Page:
What is the Employment and Community First CHOICES Working Disabled Group?

/ July 18, 2023

By Gary Smith

TennCare’s Employment and Community First CHOICES is a long-term services and supports program funded by Medicaid, as many of you know. ECF CHOICES is for people of all ages who have an intellectual or developmental disability. The intent of the program is to help its members to gain as much independence as possible and to create a “pathway” to employment based on each individual’s specific needs. All services are offered in the home or in community-based settings. In order to qualify for ECF CHOICES, a person must be determined to be both medically and financially eligible. Today we want to highlight the ECF CHOICES Working Disabled Group, which is a relatively new but lesser-known way for individuals to meet the financial eligibility criteria for the program.

To qualify for ECF CHOICES, including the Working Disabled Group, an individual must be determined to qualify medically for what’s called “nursing facility level of care” or to be considered to be “at-risk” of nursing facility level of care. This does not mean that a person needs to actually be living in a nursing facility or even that a nursing facility is being considered, but that the needs of the individual are significant enough to require help.

Another part of the criteria for an individual to meet the Working Disabled Group is that the individual applying must have income from working. There are two income rules looked at for the Working Disabled Group. For the first test, the individual’s net countable income must be at or below 250% of the Federal Poverty Level. The Federal Poverty Level is an income amount that is adjusted and shared every year by the U.S. Department of Health and Human Services. Health and Human Services sets the standards to be used as comparison amounts to help calculate a number of things, including Medicaid eligibility. The Federal Poverty Level amount is different based on family size and changes every year. For 2023, 250% of the FPL for a household of one person is $36,450 per year.

When looking at an applicant’s financial eligibility for the Working Disabled Group’s first test, a process called “deeming” may also be used. Deeming means looking at how other people connected to the applicant may be helping to meet their basic needs of food and shelter. Deeming can be complicated. If an applicant is under the age of 18, sometimes the parent’s income and resources count through something called “parent-to-child deeming rules.”  All of this information is gathered and reviewed as part of completing the first test for the Working Disabled Group.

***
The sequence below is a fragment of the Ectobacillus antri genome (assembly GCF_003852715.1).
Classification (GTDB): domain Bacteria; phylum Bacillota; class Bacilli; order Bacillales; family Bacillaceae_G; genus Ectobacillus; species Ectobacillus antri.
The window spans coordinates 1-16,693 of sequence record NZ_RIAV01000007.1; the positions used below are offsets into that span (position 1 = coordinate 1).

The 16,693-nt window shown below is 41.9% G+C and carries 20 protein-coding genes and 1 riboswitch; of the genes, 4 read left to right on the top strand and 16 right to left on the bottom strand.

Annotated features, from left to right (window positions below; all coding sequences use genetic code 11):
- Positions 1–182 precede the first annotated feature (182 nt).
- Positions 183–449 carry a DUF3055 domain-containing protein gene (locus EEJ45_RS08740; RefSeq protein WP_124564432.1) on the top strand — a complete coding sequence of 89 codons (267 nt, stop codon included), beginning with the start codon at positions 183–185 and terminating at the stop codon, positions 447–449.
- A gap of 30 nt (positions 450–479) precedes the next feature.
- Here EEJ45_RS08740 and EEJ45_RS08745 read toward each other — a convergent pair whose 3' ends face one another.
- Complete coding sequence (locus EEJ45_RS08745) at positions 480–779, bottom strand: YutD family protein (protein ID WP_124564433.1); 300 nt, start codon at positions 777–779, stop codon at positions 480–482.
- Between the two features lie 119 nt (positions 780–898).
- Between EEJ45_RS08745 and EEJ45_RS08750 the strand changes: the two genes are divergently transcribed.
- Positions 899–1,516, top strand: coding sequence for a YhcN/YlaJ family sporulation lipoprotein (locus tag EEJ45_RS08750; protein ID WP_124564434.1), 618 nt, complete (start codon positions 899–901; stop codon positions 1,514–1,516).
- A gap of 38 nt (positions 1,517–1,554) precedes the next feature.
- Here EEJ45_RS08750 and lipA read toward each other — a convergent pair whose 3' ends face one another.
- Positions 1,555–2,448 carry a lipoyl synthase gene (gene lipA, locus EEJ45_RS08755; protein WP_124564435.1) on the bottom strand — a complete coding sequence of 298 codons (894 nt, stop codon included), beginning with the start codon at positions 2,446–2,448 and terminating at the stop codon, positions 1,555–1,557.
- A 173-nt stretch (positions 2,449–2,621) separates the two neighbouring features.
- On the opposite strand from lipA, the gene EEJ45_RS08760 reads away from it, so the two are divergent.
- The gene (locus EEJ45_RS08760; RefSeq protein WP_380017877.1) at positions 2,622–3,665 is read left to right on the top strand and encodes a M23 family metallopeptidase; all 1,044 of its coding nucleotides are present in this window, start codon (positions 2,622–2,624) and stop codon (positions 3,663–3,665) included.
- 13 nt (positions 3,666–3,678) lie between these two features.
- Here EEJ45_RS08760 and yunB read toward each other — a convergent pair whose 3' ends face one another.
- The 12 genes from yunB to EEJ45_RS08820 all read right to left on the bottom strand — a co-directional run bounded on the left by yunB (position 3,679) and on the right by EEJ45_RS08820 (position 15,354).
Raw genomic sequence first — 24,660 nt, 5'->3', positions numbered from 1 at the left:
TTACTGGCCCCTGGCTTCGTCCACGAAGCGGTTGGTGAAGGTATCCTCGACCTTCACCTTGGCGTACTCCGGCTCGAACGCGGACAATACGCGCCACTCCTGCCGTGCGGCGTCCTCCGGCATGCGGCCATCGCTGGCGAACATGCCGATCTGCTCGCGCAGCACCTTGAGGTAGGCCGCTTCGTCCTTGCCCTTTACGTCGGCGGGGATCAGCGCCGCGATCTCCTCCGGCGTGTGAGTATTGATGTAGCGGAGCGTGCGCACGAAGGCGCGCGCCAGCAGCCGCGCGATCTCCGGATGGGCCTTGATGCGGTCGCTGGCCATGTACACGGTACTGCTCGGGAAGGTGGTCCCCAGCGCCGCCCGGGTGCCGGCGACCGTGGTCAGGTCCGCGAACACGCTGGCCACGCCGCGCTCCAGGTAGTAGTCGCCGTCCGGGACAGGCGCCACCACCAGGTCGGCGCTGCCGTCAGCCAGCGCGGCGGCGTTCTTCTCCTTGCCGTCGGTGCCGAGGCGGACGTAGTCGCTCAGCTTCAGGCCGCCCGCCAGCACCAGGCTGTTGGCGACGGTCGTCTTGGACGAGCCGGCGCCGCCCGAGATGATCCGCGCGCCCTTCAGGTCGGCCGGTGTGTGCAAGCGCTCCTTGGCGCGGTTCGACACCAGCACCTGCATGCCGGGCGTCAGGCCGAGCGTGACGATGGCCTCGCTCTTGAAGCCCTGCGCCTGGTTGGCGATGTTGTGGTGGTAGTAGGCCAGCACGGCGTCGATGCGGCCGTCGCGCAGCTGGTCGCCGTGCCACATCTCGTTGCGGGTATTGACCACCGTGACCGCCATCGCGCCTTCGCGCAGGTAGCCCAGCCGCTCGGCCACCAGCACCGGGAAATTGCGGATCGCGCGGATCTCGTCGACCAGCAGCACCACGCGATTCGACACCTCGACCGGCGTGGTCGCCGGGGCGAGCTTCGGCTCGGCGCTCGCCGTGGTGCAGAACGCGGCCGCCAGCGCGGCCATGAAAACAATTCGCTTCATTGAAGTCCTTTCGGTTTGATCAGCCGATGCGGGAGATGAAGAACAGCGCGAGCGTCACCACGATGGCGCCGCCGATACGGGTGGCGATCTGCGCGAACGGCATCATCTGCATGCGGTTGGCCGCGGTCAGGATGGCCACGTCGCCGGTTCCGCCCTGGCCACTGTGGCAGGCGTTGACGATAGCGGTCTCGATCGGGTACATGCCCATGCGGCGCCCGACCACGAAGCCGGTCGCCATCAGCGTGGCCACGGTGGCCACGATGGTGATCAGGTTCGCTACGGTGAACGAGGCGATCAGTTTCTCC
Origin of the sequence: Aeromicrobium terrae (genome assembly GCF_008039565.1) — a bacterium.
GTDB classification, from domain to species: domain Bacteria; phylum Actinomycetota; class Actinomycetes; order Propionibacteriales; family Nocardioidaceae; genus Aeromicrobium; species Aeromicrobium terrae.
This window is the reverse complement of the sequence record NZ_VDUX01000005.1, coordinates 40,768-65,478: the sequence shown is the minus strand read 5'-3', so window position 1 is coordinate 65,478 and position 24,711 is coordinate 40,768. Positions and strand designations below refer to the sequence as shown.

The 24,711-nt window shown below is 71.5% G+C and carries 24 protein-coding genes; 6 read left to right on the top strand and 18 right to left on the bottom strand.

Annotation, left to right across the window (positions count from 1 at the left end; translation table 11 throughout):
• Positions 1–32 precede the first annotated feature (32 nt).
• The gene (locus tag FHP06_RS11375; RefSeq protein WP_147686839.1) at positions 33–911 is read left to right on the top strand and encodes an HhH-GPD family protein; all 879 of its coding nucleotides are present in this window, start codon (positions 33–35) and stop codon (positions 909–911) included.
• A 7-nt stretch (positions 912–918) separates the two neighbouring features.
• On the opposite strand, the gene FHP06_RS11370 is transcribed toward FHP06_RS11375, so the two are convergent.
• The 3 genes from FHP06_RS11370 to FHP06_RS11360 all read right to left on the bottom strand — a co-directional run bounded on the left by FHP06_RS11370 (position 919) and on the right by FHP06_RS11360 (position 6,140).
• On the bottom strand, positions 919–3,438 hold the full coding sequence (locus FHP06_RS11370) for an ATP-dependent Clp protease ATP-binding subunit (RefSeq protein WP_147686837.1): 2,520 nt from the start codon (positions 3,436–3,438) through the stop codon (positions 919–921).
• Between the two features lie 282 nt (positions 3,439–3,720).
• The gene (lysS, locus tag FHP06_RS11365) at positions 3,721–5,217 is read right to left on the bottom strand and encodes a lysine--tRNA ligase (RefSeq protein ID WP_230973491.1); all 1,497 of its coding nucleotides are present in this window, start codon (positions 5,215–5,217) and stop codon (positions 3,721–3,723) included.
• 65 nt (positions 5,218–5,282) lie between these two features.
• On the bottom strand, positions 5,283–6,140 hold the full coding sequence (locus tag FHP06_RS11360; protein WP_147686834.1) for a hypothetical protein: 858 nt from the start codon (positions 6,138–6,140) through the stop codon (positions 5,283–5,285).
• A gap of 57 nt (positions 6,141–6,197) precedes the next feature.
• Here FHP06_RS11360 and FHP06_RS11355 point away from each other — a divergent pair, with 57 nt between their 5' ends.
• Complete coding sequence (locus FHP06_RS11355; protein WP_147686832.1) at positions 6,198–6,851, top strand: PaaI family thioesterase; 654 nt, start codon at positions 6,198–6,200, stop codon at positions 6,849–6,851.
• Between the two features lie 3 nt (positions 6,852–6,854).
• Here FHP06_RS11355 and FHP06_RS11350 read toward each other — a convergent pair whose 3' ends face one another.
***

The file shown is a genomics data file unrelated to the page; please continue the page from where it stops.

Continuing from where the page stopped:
For the second test for the Working Disabled Group, the applicant’s earned income is subtracted from their net countable income. The resulting amount must be below what is referred to as the “Supplemental Security Income Federal Benefit Rate.” This is the maximum monthly SSI benefit amount for a couple or an individual. For 2023, the Supplemental Security Income Federal Benefit Rate is $914 per month for an eligible individual and $1,371 per month for an eligible couple.

If this all sounds complicated, it is. There are even more steps to this than what is described here. The good news is that applicants don’t need to know all of the details because this is automatically looked at as a part of the application process. But it’s important to understand that the system that processes this financial information is designed to look at every possible eligibility pathway, including for the ECF CHOICES Working Disabled Group.

To learn more about the Employment and Community First CHOICES program, including how to apply, you can go to https://www.tn.gov/tenncare/long-term-services-supports/employment-and-community-first-choices.html.

Or you can do a Google search by typing “Employment and Community First CHOICES TennCare.” If you have specific questions about the program itself, you can contact Gary Smith, the director of Employment and Community First CHOICES and Katie Beckett at Gary.A.Smith@tn.gov or the assistant director, Kati Snow, at Kathryn.R.Snow@tn.gov

My thanks to Gary Smith for his willingness to share information this particular part of the Employment and Community First CHOICES waiver program. Although I know this has been part of the waiver program for years, I have not had a good understanding of it. I appreciate the explanation! I also very much appreciate Gary and Kati Snow being willing to include their email addresses. I think their openness to hearing from individuals with disabilities and their families is huge! As always, if you have questions, you can contact me at janet.shouse@vumc.org. Thanks for reading!

Gary Smith has worked for more than 21 years as a public servant for the state. He is currently the director of Employment and Community First CHOICES and Katie Beckett programs with TennCare. Gary has also served as a director with both the state Department of Education and the Department of Human Services. Gary originally came to Tennessee to work for Tennessee Voices for Children. Gary is an advocate at heart and in each of these roles Gary has had a passion for serving vulnerable populations and for helping families get the support that they need.


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